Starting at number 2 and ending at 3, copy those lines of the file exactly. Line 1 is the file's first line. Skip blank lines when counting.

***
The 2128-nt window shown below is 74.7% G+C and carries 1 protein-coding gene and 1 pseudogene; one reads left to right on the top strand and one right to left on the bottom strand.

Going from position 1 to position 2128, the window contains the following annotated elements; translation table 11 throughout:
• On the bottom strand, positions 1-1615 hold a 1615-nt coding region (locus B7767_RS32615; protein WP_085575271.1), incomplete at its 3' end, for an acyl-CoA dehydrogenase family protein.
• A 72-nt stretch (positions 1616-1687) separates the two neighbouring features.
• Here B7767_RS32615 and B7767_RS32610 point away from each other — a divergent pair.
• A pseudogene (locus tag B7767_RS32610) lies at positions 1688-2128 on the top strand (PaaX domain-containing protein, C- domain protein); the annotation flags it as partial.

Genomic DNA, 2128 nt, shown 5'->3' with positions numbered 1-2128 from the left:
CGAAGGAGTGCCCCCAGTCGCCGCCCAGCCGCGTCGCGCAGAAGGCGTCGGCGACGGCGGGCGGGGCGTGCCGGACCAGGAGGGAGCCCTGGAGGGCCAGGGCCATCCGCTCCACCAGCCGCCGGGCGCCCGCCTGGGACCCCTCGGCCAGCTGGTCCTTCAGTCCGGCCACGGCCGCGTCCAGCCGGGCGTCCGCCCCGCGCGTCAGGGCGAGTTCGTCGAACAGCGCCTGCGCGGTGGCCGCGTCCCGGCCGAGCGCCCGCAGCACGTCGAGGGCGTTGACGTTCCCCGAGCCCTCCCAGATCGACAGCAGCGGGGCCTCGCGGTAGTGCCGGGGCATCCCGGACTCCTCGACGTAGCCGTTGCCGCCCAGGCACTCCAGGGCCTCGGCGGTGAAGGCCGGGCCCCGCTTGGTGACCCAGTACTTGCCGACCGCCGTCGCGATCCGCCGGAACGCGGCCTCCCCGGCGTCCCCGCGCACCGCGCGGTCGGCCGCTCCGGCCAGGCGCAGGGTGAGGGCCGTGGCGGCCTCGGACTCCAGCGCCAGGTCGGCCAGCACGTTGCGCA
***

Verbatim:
Going from position 1 to position 2128, the window contains the following annotated elements; translation table 11 throughout:
• On the bottom strand, positions 1-1615 hold a 1615-nt coding region (locus B7767_RS32615; protein WP_085575271.1), incomplete at its 3' end, for an acyl-CoA dehydrogenase family protein.